Big ups to Liz Landau for bringing attention to one of the most important unsolved math problems of our time, the Riemann Hypothesis. Over at the CNN SciTechBlog, she has written a nice article on the problem aimed at a general audience. This year marks the 150th anniversary of the publication of Riemann’s manuscript, where he proposed the now famous conjecture on the zeros of the Riemann-zeta function, and November was the month in which it was published. However, as Landau points out, the exact date of publication isn’t known, which makes having a birthday celebration a little tricky. The American Institute of Mathematics picked today to celebrate, and in honor of Riemann talks were held all around the world.
The Riemann Hypothesis has held the attention of the mathematical community for a century and a half, but it’s also made occasional forays into the realm of popular culture. For . . . → Read More: Happy Birthday, Riemann Hypothesis!
Last month marked the release of Superfreakonomics, a sequel by economist Steven Levitt and journalist Stephen Dubner to the 2005 bestseller Freakonomics. The fanfare surrounding this prefix-enhanced release has been marred, however, by controversy surrounding a chapter on global warming. Starting with this entry on ClimateProgress.org, the debate has drawn a few responses on the Freakonomics blog, but nothing has seemed to blunt the allegations that Dubner and Levitt wrote the chapter from a contrarian perspective without understanding even the fundamental principles of climate science, and as a result, what they’ve written is garbage.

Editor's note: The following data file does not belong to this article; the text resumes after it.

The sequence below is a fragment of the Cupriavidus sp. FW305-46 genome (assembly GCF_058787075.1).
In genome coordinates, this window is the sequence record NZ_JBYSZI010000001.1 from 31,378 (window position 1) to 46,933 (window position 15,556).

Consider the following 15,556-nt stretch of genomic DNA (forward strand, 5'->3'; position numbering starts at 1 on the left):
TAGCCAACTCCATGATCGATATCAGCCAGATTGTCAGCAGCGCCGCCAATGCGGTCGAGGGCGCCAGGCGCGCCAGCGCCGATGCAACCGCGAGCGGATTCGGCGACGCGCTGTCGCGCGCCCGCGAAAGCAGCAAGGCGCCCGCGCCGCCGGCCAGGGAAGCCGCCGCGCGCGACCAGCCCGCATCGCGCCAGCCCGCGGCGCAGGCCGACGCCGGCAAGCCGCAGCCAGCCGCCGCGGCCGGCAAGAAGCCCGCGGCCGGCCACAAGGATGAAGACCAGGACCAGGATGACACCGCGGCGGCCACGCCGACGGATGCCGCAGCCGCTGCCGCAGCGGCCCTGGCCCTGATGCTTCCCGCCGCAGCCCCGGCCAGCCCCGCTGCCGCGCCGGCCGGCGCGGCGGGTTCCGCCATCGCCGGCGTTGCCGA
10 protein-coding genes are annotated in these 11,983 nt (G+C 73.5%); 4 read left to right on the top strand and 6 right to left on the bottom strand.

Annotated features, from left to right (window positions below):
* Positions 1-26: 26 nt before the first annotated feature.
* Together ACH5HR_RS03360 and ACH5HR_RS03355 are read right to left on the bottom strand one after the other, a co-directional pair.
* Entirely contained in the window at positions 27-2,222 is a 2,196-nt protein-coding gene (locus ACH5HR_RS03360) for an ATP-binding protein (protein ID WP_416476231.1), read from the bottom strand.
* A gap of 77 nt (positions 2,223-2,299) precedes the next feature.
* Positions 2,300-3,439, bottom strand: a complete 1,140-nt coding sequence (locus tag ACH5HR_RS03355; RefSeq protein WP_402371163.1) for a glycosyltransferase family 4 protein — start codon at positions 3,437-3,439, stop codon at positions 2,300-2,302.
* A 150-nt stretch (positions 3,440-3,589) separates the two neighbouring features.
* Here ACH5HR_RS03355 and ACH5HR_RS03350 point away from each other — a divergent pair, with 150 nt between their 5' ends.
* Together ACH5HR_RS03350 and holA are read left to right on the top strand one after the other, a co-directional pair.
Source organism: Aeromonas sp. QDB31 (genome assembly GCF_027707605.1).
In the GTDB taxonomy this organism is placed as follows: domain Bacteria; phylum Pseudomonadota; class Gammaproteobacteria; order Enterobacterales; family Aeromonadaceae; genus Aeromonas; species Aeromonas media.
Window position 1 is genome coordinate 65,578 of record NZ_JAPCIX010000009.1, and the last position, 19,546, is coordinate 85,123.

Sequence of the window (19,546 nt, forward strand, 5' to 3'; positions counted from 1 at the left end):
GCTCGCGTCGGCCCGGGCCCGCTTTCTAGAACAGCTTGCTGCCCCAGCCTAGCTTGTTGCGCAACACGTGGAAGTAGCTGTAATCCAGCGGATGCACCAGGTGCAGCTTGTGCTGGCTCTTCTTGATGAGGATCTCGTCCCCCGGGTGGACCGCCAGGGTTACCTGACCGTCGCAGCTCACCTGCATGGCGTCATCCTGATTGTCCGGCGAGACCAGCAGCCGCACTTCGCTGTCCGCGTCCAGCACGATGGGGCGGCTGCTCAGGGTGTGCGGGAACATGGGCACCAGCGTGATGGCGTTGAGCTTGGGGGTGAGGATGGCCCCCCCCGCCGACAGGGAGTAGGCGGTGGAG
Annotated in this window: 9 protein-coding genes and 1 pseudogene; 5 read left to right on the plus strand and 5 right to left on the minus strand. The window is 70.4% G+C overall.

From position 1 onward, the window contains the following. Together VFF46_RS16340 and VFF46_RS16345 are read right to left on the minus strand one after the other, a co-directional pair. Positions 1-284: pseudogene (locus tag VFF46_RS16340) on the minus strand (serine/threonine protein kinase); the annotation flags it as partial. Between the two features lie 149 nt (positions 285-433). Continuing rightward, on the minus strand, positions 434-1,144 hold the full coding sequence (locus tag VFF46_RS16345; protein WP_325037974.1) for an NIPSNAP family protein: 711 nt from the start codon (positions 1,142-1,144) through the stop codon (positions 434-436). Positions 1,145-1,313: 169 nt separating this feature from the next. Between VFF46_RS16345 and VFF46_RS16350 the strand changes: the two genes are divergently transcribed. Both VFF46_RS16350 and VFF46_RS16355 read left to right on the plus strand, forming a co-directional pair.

Much of the writing back and forth has been quite heated, and being a student of mathematics I am averse to conflict. However, one response resonated with me a great deal, and as a case study of the arguments that can be made using only simple calculations, it’s quite effective. The response in question comes from . . . → Read More: Debating Superfreakonomics